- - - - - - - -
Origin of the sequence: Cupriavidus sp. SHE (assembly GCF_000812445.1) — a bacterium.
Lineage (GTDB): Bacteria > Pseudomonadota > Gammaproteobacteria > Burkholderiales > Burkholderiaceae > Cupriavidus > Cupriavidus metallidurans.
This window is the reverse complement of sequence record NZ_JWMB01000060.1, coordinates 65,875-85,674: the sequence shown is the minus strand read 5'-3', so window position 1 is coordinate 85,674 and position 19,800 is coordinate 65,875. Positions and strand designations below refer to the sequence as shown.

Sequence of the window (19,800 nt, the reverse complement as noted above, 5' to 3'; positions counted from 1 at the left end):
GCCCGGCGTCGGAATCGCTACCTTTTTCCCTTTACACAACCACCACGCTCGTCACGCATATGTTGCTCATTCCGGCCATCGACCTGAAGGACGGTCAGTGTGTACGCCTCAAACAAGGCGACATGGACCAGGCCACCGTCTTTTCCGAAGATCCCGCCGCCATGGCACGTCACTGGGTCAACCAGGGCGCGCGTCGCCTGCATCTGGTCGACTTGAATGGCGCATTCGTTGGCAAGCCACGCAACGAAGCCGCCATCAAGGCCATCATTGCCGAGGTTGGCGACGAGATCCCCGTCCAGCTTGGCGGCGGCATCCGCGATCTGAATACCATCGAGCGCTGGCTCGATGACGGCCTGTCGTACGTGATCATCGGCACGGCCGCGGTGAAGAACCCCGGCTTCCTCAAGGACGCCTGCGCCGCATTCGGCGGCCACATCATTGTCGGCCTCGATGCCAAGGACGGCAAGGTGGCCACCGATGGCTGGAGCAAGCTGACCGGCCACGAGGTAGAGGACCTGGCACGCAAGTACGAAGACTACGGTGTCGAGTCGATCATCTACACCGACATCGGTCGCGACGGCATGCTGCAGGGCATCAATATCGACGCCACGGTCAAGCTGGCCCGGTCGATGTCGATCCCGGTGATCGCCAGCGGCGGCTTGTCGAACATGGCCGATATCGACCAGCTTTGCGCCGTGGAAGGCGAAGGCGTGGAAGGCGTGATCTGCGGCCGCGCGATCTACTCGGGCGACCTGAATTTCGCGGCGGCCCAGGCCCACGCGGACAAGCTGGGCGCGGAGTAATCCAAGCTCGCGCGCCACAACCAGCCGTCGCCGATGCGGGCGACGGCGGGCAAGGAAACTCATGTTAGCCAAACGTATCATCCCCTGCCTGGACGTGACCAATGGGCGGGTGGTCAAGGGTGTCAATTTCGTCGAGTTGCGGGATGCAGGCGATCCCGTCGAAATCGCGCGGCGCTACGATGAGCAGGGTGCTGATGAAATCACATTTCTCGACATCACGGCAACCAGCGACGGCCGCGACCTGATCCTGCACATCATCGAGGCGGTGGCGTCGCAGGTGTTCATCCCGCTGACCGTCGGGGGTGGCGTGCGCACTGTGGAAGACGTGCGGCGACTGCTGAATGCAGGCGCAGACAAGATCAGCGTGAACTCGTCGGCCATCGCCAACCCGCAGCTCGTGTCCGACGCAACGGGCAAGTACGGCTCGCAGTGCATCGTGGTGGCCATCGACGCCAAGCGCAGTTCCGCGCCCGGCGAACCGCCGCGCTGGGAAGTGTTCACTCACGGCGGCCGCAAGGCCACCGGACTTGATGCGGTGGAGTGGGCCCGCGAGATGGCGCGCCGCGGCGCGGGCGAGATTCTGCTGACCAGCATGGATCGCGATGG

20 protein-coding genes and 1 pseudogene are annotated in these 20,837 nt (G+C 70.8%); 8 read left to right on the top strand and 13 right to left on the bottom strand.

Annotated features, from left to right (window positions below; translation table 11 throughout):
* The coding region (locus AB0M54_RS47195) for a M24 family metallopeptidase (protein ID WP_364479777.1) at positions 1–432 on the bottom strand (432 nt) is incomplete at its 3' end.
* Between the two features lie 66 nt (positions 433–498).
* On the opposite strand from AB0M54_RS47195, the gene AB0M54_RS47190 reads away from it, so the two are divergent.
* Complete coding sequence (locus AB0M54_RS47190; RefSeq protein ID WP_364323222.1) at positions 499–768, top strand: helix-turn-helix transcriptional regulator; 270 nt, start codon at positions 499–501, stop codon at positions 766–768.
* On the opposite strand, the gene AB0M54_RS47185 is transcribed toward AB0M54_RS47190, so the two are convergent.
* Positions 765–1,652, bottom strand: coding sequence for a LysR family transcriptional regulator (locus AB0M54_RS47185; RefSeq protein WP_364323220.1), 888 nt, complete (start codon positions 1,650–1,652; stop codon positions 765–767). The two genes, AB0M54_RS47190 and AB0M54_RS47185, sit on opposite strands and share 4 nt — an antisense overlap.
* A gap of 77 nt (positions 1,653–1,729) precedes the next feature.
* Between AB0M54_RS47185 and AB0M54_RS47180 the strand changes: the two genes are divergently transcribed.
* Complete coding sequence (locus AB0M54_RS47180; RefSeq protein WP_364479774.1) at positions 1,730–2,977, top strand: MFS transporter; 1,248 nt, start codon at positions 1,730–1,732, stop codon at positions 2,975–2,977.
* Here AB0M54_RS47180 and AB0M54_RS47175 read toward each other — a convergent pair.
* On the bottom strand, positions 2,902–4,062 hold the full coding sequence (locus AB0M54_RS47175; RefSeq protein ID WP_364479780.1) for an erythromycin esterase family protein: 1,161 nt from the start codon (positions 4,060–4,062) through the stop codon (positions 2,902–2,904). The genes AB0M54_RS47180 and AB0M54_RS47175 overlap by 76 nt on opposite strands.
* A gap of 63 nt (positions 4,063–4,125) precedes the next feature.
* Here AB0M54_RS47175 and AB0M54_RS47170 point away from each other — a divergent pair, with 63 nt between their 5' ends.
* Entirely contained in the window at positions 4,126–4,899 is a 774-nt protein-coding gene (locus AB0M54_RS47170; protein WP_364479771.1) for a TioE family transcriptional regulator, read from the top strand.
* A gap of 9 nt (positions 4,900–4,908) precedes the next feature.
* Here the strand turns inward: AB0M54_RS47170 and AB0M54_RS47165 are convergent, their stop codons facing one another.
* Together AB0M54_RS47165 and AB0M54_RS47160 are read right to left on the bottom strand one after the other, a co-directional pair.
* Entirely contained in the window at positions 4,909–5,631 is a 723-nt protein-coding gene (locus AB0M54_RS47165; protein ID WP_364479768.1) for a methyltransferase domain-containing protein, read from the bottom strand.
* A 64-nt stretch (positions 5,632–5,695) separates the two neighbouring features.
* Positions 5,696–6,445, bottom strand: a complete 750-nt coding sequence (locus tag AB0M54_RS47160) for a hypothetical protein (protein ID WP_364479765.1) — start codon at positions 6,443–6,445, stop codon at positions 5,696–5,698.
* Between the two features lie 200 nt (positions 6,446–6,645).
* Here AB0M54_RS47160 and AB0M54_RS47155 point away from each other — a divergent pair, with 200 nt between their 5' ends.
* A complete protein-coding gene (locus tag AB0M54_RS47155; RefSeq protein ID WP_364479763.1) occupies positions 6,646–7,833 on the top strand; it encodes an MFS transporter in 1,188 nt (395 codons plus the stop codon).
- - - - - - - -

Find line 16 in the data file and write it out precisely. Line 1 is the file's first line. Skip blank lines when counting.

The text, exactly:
* Complete coding sequence (locus AB0M54_RS47180; RefSeq protein WP_364479774.1) at positions 1,730–2,977, top strand: MFS transporter; 1,248 nt, start codon at positions 1,730–1,732, stop codon at positions 2,975–2,977.